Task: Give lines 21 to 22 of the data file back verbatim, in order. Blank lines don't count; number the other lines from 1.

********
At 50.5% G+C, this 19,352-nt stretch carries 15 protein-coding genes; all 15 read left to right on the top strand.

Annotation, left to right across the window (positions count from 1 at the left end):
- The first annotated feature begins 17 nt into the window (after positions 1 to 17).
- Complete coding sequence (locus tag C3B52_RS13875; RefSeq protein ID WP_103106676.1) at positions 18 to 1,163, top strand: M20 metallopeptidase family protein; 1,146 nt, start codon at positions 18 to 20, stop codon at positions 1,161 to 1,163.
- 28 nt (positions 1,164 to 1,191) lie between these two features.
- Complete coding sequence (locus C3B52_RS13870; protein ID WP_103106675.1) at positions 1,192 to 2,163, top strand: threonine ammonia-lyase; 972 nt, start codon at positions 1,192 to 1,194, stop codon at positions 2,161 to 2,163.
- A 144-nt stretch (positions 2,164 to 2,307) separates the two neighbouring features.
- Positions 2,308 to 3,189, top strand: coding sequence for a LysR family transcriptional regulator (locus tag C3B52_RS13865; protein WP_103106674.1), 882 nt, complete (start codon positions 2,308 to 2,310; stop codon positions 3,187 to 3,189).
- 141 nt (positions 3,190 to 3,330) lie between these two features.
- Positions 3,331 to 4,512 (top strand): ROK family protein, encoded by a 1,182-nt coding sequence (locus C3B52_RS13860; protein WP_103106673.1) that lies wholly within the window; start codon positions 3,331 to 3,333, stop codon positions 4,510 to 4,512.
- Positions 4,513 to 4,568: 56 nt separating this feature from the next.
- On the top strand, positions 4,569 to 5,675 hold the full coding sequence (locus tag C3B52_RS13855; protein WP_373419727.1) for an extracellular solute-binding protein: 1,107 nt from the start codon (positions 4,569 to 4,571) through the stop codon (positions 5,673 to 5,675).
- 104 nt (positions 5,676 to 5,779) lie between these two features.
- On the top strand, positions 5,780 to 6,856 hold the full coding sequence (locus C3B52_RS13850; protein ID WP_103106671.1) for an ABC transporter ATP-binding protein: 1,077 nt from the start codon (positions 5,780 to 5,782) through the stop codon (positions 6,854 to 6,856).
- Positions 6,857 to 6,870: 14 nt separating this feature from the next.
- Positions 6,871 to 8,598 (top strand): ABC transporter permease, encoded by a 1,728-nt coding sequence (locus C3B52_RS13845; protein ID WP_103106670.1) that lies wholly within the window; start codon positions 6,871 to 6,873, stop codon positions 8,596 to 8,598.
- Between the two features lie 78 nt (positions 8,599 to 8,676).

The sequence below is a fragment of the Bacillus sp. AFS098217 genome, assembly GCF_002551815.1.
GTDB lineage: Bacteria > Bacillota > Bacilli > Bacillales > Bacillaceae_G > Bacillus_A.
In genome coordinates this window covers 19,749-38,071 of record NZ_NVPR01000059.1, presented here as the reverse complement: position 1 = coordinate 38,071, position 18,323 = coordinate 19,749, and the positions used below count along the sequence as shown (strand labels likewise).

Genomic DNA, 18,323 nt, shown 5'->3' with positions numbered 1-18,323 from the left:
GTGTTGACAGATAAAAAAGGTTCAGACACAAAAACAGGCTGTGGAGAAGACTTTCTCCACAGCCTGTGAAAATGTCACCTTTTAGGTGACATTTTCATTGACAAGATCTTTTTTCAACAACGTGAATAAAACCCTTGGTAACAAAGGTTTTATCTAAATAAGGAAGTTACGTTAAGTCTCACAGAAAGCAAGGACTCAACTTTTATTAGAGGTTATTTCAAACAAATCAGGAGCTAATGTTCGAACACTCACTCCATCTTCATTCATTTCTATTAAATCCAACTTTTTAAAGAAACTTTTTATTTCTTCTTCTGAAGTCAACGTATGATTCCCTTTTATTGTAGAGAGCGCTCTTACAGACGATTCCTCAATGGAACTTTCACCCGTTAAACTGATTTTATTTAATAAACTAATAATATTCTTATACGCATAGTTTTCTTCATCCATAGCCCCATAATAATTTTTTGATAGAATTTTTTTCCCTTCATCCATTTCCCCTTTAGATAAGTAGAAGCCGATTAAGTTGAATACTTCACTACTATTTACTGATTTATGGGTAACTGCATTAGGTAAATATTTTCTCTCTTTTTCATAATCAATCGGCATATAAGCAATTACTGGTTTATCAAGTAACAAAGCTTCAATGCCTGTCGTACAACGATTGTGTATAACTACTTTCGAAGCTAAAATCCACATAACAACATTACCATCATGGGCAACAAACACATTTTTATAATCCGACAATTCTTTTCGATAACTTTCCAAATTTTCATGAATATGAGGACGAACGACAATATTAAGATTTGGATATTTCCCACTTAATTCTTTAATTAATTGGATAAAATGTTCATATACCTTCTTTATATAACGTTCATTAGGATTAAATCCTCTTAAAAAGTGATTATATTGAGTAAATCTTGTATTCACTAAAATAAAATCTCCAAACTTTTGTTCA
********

Genomic DNA, 18,323 nt, shown 5'->3' with positions numbered 1-18,323 from the left:
GTGTTGACAGATAAAAAAGGTTCAGACACAAAAACAGGCTGTGGAGAAGACTTTCTCCACAGCCTGTGAAAATGTCACCTTTTAGGTGACATTTTCATTGACAAGATCTTTTTTCAACAACGTGAATAAAACCCTTGGTAACAAAGGTTTTATCTAAATAAGGAAGTTACGTTAAGTCTCACAGAAAGCAAGGACTCAACTTTTATTAGAGGTTATTTCAAACAAATCAGGAGCTAATGTTCGAACACTCACTCCATCTTCATTCATTTCTATTAAATCCAACTTTTTAAAGAAACTTTTTATTTCTTCTTCTGAAGTCAACGTATGATTCCCTTTTATTGTAGAGAGCGCTCTTACAGACGATTCCTCAATGGAACTTTCACCCGTTAAACTGATTTTATTTAATAAACTAATAATATTCTTATACGCATAGTTTTCTTCATCCATAGCCCCATAATAATTTTTTGATAGAATTTTTTTCCCTTCATCCATTTCCCCTTTAGATAAGTAGAAGCCGATTAAGTTGAATACTTCACTACTATTTACTGATTTATGGGTAACTGCATTAGGTAAATATTTTCTCTCTTTTTCATAATCAATCGGCATATAAGCAATTACTGGTTTATCAAGTAACAAAGCTTCAATGCCTGTCGTACAACGATTGTGTATAACTACTTTCGAAGCTAAAATCCACATAACAACATTACCATCATGGGCAACAAACACATTTTTATAATCCGACAATTCTTTTCGATAACTTTCCAAATTTTCATGAATATGAGGACGAACGACAATATTAAGATTTGGATATTTCCCACTTAATTCTTTAATTAATTGGATAAAATGTTCATATACCTTCTTTATATAACGTTCATTAGGATTAAATCCTCTTAAAAAGTGATTATATTGAGTAAATCTTGTATTCACTAAAATAAAATCTCCAAACTTTTGTTCA